[Source: Scott Wong, Arizona Republic] — The sputtering economy, spike in home foreclosures, and crackdown on undocumented immigrants could pose significant hurdles for officials working to get an accurate count of Phoenix residents for the 2010 census.  At stake are hundreds of millions of dollars in federal and state funding, disbursed to cities based on official decennial population figures.  “There are a lot of concerns that we have,” said Tammy Perkins, who is coordinating Phoenix’s census efforts.  “Every person we miss costs the city $400 a year.  If we miss a family of four, that’s $1,600 a year for 10 years.”

Census figures released this year revealed that the number of immigrants living in Arizona in 2008 had fallen by about 60,000, to 932,518, likely a result of the economic recession and construction slowdown.  Meanwhile, 60 percent of Valley home sales last month involved foreclosures, making it harder to track former homeowners who are now staying with friends, in hotels or living on the streets.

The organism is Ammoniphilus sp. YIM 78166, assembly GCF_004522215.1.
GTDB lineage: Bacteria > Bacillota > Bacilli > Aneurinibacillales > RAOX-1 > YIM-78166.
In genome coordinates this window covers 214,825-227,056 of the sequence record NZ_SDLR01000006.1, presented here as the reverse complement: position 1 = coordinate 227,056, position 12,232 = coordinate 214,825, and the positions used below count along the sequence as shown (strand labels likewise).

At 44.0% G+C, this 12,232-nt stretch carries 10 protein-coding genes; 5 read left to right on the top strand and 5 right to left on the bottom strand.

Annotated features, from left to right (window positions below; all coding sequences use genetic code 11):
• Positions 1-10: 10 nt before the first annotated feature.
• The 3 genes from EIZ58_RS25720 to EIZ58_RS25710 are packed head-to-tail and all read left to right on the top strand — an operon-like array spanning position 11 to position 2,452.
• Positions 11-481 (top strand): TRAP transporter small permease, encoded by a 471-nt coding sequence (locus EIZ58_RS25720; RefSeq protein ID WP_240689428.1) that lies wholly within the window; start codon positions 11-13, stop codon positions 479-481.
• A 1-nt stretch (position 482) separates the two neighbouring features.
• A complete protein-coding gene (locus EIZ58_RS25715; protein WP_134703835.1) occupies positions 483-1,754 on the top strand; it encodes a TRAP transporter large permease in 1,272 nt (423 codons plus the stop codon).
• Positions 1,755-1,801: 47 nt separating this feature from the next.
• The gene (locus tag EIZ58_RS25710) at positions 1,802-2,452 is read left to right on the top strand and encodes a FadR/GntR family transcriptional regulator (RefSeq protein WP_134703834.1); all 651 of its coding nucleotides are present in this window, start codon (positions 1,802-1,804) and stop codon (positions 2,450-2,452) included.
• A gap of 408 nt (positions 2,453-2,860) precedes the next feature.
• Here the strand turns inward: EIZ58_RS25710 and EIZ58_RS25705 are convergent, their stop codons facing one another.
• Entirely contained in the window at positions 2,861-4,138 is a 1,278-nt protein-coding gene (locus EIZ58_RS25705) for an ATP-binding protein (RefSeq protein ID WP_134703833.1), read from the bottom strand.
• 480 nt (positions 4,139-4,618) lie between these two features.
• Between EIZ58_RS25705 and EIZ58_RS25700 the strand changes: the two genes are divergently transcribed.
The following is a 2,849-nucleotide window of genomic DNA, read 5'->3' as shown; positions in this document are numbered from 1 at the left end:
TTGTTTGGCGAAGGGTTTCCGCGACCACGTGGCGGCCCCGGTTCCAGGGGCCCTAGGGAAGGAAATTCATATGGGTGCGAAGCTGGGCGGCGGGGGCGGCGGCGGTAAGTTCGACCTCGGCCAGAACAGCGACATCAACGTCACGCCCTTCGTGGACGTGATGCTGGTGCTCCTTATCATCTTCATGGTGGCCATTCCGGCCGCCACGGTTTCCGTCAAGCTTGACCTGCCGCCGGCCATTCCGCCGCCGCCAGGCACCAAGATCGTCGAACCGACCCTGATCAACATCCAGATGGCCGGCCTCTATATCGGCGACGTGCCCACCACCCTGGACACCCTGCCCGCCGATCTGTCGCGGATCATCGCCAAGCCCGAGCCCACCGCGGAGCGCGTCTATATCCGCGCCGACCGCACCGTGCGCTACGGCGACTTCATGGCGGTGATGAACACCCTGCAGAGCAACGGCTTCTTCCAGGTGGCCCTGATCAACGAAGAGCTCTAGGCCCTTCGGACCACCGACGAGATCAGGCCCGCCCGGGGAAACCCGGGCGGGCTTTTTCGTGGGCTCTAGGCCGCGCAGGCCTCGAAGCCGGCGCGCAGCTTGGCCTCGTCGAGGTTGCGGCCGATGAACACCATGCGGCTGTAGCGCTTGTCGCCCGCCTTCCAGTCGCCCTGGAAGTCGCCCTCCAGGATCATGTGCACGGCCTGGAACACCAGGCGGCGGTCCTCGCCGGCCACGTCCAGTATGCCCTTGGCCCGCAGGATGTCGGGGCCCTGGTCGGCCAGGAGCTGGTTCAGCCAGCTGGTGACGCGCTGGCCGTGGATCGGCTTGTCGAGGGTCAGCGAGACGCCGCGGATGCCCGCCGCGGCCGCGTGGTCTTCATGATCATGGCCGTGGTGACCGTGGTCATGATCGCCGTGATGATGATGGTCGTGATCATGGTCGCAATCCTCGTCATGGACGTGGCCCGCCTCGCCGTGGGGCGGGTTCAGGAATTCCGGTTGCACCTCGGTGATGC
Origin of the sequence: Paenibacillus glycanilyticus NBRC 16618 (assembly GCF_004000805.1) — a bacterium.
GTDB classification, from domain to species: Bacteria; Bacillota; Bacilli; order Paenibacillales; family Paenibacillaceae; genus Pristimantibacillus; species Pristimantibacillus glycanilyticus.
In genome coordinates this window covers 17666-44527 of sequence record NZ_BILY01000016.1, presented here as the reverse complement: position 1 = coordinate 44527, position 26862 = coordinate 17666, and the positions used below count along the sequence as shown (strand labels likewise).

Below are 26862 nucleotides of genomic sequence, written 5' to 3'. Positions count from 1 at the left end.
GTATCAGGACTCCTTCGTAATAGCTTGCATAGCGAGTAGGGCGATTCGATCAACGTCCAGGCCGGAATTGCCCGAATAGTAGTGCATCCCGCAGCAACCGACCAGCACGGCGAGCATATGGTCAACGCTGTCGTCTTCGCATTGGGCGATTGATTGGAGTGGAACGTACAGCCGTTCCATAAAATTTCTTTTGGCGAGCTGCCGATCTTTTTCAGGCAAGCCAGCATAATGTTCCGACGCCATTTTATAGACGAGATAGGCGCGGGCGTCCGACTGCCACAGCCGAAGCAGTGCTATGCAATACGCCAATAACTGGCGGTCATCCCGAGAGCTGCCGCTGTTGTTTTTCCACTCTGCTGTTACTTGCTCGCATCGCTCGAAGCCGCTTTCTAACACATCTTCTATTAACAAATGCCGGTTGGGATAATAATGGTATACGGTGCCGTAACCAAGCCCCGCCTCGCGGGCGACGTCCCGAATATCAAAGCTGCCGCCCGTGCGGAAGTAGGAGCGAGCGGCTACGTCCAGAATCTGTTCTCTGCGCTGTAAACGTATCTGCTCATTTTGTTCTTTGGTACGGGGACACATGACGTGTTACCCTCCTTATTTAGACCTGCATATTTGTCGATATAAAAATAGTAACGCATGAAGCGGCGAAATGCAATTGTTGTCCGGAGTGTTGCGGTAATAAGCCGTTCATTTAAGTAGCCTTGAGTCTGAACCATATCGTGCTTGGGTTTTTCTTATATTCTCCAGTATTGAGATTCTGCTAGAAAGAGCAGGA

Hispanic leaders have said that Maricopa County Sheriff Joe Arpaio’s raids and crime sweeps have forced some immigrants to move out of state or back to their home country, while fostering a distrust of government among those who’ve stayed.  “There is a lot of fear in the Hispanic community.  I think we will have a really hard time getting Hispanics to open the doors and return their census forms,” said the Rev. Eve Nunez, a community leader who is heading a Phoenix census committee focused on the faith-based community.  “We are trying to dispel that fear by telling them how much this will mean to their community.”  [Note: Read the full article at Phoenix steps up efforts for accurate census count.]

County Sheriff cancels inmate transport via Phoenix light rail